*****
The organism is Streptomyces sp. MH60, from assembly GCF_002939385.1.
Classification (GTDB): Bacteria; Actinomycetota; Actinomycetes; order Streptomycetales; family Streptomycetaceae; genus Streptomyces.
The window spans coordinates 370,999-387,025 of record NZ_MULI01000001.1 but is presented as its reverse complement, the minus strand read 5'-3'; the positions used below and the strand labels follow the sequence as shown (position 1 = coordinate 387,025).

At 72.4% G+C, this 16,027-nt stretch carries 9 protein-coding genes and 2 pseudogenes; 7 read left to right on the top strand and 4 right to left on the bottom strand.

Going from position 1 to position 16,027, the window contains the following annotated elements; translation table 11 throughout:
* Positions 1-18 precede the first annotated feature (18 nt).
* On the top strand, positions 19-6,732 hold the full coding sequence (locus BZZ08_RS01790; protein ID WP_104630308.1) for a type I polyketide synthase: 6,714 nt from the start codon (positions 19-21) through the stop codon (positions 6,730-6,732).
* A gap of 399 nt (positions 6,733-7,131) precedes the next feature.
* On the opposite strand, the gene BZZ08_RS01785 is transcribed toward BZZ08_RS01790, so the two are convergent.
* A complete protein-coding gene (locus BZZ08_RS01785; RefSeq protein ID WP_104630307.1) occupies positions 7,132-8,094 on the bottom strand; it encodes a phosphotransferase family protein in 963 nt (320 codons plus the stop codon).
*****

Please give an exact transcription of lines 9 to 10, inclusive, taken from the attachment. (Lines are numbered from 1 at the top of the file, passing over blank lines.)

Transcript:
* On the opposite strand, the gene BZZ08_RS01785 is transcribed toward BZZ08_RS01790, so the two are convergent.
* A complete protein-coding gene (locus BZZ08_RS01785; RefSeq protein ID WP_104630307.1) occupies positions 7,132-8,094 on the bottom strand; it encodes a phosphotransferase family protein in 963 nt (320 codons plus the stop codon).